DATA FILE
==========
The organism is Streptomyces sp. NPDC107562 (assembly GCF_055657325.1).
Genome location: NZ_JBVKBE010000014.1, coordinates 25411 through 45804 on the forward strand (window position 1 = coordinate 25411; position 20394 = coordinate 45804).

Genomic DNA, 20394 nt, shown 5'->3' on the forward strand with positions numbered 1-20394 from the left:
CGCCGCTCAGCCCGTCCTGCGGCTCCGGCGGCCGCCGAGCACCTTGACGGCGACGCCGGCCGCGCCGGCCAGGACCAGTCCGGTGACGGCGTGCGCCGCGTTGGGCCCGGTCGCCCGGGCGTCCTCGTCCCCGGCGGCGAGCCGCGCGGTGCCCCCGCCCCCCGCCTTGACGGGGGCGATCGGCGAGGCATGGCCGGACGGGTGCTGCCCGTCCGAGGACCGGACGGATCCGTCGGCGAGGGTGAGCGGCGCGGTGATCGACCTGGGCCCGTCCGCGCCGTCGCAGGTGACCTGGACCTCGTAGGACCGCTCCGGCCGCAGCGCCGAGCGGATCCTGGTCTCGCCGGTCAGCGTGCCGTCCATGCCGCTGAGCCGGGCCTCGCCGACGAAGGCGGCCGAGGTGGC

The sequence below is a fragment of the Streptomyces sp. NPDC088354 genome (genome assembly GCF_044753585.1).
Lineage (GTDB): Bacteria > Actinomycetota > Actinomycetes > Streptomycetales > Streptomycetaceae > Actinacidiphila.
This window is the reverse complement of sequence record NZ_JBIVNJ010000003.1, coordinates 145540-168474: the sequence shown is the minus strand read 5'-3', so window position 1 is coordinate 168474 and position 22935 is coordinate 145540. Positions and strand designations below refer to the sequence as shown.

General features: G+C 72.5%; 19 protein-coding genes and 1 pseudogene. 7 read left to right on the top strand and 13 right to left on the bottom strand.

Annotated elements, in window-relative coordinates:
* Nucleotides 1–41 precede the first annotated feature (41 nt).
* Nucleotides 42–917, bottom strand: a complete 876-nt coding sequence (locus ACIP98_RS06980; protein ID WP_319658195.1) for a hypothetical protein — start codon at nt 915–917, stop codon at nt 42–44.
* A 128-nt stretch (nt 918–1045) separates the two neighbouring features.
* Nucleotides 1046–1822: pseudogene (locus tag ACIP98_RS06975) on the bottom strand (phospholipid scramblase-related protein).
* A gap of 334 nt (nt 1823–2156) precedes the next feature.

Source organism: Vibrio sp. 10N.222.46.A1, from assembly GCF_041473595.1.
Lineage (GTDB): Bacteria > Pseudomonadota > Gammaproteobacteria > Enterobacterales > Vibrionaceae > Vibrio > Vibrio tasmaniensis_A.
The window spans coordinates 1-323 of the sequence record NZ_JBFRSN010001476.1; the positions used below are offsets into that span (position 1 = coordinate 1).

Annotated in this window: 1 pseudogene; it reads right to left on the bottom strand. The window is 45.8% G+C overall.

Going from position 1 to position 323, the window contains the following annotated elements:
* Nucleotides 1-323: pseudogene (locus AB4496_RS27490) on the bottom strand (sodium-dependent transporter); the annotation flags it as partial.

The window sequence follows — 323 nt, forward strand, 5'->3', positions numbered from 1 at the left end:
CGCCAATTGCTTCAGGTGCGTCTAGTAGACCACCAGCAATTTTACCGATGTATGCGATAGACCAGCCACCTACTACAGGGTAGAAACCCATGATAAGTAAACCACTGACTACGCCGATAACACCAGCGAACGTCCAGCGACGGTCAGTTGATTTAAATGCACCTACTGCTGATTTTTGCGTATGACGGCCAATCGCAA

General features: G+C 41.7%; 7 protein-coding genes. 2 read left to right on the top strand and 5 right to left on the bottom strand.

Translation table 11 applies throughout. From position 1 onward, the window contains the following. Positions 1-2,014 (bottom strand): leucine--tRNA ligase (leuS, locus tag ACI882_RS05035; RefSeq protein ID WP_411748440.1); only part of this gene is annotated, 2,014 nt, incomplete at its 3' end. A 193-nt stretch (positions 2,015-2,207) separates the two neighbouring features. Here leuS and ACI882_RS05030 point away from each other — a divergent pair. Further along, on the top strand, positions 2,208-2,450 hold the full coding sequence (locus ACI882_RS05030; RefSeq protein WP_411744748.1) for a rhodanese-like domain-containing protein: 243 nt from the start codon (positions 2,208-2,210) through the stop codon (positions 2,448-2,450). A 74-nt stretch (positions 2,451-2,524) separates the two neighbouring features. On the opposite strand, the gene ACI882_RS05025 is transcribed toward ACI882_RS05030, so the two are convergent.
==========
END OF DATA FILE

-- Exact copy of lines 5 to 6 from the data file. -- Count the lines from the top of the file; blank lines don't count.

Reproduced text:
The sequence below is a fragment of the Streptomyces sp. NPDC088354 genome (genome assembly GCF_044753585.1).
Lineage (GTDB): Bacteria > Actinomycetota > Actinomycetes > Streptomycetales > Streptomycetaceae > Actinacidiphila.